Shohei Ohtani is quite a hit on Broadway, even if his limited-run show in New York City is scheduled to close later this week. Well, just wait ‘til the crowd gets to see him pitch, which is still to come.
Ohtani’s first homer, a solo shot on a 3-1 changeup against right-hander Jameson Taillon in the third inning, closed New York’s lead to 5-3. It also broke a tie with Toronto’s Vladimir Guerrero for the league lead in homers. Ohtani’s second homer was a two-run shot against Taillon’s 1-2 fastball and closed the gap to 10-5. Ohtani had his second multi-homer game of the season and his 11th in 13 games.
While he’s no Kyle Schwarber (yet), look at what Ohtani has done since June 15:
Credit the Yankees first with beating the Angels, something they didn’t do in the opener, but also for keeping Ohtani under his home-run speed limit. The long ball he blasted Monday went an estimated 416 feet at 117.2 mph off the bat, per Statcast, the fastest in Angels history since the league officially began tracking home runs. The longest homer Ohtani hit Tuesday went just 395 feet, and the fastest HR clocked in at 112.4 mph. Progress for Yankees pitchers.
Ohtani appeared to just miss a third home run in the seventh inning, hitting a fly ball an estimated 388 feet to center, where Brett Gardner caught it without trouble. Ohtani is merely keeping expectations in check, not only for the regular season but also for the Home Run Derby, in which he is scheduled to compete at Coors Field next month.
With his recent surge, Ohtani also is putting himself in position to hit more home runs than any Japanese professional ever has in a single season. Legendary countryman Sadaharu Oh hit 55 home runs while playing Nippon Professional Baseball in 1964 at age 24. The most homers Ohtani ever hit in NPL was 22, in 2016, when he was 21 years old.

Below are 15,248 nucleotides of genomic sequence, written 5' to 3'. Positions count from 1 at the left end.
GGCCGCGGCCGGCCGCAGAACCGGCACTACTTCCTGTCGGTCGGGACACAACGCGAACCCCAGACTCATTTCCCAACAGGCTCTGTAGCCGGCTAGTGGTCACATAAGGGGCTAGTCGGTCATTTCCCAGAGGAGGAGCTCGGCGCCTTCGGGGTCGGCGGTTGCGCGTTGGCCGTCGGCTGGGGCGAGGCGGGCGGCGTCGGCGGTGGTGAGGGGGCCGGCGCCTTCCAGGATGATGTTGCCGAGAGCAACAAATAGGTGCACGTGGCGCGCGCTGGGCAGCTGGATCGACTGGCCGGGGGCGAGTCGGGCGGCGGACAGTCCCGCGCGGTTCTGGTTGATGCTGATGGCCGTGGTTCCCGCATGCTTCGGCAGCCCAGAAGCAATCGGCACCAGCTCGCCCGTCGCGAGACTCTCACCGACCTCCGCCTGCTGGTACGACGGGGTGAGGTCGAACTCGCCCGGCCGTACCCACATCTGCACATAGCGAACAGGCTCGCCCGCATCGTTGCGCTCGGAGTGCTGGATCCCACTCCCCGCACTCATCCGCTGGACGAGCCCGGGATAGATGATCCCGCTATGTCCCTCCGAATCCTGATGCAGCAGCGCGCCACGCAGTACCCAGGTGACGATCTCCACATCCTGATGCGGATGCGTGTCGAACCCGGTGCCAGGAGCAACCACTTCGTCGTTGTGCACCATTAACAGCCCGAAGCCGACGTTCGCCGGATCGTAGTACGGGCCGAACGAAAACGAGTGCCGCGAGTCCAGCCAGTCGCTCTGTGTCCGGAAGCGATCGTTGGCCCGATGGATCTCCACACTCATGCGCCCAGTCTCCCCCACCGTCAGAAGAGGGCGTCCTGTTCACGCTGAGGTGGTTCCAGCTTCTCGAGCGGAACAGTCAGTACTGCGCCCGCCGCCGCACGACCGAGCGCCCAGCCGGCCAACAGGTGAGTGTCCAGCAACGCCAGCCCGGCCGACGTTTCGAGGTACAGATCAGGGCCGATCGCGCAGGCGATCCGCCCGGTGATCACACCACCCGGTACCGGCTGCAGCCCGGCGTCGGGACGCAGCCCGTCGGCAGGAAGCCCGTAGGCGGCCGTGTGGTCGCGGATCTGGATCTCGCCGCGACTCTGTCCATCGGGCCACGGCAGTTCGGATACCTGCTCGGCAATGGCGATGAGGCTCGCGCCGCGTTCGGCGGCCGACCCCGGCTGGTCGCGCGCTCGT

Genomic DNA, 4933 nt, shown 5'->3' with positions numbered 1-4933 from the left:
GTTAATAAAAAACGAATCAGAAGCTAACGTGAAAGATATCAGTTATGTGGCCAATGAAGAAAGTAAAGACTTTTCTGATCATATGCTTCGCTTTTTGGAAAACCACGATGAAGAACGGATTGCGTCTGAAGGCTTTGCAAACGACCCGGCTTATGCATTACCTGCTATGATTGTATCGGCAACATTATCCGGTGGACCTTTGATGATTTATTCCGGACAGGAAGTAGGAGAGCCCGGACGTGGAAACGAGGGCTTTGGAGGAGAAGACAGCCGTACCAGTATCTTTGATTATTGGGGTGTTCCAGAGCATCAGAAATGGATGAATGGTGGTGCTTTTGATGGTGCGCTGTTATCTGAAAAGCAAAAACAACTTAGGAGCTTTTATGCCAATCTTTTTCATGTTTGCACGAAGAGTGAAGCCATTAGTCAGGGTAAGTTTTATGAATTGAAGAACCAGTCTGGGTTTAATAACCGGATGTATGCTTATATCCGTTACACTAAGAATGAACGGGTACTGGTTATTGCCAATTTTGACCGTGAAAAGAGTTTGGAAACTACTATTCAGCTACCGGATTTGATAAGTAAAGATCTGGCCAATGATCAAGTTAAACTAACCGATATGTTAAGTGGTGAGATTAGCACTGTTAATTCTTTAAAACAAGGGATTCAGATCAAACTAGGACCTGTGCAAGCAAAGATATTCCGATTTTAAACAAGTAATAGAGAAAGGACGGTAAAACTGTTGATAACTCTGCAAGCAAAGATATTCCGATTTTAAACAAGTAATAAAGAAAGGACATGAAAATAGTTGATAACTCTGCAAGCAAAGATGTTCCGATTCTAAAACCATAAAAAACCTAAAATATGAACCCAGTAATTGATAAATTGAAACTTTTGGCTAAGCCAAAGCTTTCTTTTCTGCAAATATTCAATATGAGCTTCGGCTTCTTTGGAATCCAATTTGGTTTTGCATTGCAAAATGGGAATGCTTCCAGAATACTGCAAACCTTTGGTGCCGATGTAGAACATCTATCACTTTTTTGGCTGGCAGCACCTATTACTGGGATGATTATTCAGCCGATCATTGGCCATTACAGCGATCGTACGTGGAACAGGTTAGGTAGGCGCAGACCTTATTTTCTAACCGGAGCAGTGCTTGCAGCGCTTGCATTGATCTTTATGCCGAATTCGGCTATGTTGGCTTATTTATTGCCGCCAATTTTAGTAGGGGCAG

Beyond the home runs this season, Ohtani sports a slash line of .278/.361/.688 with 63 RBIs, 32 walks, 17 doubles, four triples and 11 stolen bases. He also came in with a 174 wRC+, third in the league behind Guerrero and Fernando Tatis of the Padres. It’s surely higher now.
What can Ohtani do for an encore? He is scheduled to make his 12th start of the season on the mound Wednesday night. He comes in with a 2.58 ERA, which would rank 16th in the majors if he pitched enough innings to qualify. He also has a 33.1 percent strikeout rate, which would rank ninth if he qualified. He hasn’t pitched as well as he’s hit — yet. The season isn’t quite at the midpoint.
As if we needed more reasons to feel the hype, Angels manager Joe Maddon said Ohtani would hit for himself as the Angels forego the DH. Those plans could change if game-time temperatures rise to more uncomfortable levels. It was 94 degrees for the first pitch Tuesday night.
Let’s check in with another sub-theme from the Ohtani storyline: What Was Babe Ruth doing 90 years ago that’s like what Ohtani is doing now? It’s especially pertinent with Ohtani playing in the House That Came After The House That Ruth Built.
If you’re wondering how Ruth did in that start, he pitched an 11-hitter and went 2-for-5 with a run scored and an RBI in a 9-3 win for the Yankees against the Red Sox.